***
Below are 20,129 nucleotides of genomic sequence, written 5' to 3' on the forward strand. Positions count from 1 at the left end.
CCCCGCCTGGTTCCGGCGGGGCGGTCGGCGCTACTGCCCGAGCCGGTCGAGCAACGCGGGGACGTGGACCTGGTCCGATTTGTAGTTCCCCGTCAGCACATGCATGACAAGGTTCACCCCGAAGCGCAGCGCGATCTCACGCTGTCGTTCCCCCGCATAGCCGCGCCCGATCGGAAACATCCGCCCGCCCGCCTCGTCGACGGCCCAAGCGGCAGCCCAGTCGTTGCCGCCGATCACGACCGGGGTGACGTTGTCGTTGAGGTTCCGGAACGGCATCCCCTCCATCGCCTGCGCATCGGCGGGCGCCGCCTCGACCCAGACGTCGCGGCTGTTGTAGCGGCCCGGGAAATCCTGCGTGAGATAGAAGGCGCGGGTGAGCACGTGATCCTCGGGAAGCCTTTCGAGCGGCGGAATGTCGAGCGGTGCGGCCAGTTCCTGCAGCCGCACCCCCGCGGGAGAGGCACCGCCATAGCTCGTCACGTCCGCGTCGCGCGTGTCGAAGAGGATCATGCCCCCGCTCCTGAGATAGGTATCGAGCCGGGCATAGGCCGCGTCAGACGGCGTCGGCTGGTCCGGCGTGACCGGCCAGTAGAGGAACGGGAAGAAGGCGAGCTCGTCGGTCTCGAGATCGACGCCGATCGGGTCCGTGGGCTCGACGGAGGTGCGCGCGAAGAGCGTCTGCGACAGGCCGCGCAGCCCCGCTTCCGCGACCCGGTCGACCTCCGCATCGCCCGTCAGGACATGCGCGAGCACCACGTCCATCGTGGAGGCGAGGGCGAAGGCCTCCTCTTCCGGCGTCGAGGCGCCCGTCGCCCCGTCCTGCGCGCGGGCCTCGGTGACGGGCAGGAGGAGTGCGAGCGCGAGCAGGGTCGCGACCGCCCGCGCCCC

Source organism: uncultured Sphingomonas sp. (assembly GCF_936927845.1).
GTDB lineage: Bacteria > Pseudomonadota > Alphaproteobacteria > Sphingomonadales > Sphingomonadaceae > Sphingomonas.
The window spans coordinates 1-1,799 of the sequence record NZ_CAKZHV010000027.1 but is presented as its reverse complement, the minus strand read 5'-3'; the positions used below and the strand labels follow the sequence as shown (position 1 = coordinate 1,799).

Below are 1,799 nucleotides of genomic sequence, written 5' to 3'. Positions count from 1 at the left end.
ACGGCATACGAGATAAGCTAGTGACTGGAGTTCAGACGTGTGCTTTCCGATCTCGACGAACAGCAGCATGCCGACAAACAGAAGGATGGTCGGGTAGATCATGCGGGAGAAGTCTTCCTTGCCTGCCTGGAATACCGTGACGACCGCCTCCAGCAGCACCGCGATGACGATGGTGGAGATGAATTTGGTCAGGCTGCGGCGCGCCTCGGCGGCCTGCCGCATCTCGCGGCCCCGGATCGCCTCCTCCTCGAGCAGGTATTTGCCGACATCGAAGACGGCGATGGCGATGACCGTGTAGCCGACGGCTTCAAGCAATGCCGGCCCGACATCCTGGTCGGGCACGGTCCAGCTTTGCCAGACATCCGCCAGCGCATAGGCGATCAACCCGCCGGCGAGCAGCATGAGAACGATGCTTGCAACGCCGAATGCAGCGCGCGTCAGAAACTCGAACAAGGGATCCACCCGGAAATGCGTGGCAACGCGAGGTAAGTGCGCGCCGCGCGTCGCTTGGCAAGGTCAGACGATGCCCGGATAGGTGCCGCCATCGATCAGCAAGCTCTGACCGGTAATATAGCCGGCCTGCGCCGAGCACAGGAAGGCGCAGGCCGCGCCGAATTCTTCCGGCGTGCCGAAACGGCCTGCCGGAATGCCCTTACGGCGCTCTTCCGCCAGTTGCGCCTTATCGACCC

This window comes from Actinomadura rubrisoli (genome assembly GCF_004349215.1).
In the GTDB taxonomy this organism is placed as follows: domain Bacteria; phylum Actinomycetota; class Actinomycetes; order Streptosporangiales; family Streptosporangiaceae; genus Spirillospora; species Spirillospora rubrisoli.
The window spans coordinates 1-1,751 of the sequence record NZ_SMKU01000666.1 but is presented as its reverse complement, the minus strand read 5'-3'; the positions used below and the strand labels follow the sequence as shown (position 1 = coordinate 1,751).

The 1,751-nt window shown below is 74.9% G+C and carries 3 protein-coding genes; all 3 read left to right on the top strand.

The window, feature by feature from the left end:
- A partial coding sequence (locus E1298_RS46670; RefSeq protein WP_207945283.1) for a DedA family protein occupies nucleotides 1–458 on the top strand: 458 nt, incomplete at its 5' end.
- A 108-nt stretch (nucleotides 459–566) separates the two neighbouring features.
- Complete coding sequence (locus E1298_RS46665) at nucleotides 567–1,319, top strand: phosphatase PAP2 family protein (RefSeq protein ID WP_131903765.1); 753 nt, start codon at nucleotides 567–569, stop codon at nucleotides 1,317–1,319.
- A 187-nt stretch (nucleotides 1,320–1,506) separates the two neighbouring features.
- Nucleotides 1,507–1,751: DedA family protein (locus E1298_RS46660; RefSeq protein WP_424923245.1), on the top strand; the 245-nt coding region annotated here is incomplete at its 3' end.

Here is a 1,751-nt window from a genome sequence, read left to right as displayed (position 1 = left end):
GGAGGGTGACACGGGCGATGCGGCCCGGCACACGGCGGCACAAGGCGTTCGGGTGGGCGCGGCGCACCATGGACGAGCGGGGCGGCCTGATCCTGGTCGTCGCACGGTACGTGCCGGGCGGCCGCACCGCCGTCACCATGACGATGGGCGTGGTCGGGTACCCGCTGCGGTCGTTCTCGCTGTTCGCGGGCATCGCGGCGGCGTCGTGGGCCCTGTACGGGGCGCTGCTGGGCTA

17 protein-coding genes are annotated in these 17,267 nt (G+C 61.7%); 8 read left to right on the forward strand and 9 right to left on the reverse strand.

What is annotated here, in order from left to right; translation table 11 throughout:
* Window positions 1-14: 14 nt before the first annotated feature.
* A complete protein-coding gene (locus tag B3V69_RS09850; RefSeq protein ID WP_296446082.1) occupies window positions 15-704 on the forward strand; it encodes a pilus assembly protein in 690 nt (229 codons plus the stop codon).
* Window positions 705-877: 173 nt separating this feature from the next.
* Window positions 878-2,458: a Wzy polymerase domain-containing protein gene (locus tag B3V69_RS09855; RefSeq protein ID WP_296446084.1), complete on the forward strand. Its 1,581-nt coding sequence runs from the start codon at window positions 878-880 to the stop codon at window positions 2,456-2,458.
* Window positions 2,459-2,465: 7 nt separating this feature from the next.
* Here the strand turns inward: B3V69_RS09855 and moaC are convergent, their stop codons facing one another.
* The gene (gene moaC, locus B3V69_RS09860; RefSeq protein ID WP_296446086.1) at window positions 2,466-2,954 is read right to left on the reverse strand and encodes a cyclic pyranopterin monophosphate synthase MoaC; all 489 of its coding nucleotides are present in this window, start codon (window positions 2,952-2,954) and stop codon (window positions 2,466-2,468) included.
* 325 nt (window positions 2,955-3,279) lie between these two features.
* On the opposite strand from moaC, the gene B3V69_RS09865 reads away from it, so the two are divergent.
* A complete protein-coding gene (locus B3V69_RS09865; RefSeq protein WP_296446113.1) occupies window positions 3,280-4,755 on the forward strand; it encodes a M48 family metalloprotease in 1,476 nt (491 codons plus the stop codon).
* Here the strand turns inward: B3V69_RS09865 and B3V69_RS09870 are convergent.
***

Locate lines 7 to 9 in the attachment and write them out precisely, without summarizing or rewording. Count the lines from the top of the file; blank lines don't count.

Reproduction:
ACGGCATACGAGATAAGCTAGTGACTGGAGTTCAGACGTGTGCTTTCCGATCTCGACGAACAGCAGCATGCCGACAAACAGAAGGATGGTCGGGTAGATCATGCGGGAGAAGTCTTCCTTGCCTGCCTGGAATACCGTGACGACCGCCTCCAGCAGCACCGCGATGACGATGGTGGAGATGAATTTGGTCAGGCTGCGGCGCGCCTCGGCGGCCTGCCGCATCTCGCGGCCCCGGATCGCCTCCTCCTCGAGCAGGTATTTGCCGACATCGAAGACGGCGATGGCGATGACCGTGTAGCCGACGGCTTCAAGCAATGCCGGCCCGACATCCTGGTCGGGCACGGTCCAGCTTTGCCAGACATCCGCCAGCGCATAGGCGATCAACCCGCCGGCGAGCAGCATGAGAACGATGCTTGCAACGCCGAATGCAGCGCGCGTCAGAAACTCGAACAAGGGATCCACCCGGAAATGCGTGGCAACGCGAGGTAAGTGCGCGCCGCGCGTCGCTTGGCAAGGTCAGACGATGCCCGGATAGGTGCCGCCATCGATCAGCAAGCTCTGACCGGTAATATAGCCGGCCTGCGCCGAGCACAGGAAGGCGCAGGCCGCGCCGAATTCTTCCGGCGTGCCGAAACGGCCTGCCGGAATGCCCTTACGGCGCTCTTCCGCCAGTTGCGCCTTATCGACCC

This window comes from Actinomadura rubrisoli (genome assembly GCF_004349215.1).
In the GTDB taxonomy this organism is placed as follows: domain Bacteria; phylum Actinomycetota; class Actinomycetes; order Streptosporangiales; family Streptosporangiaceae; genus Spirillospora; species Spirillospora rubrisoli.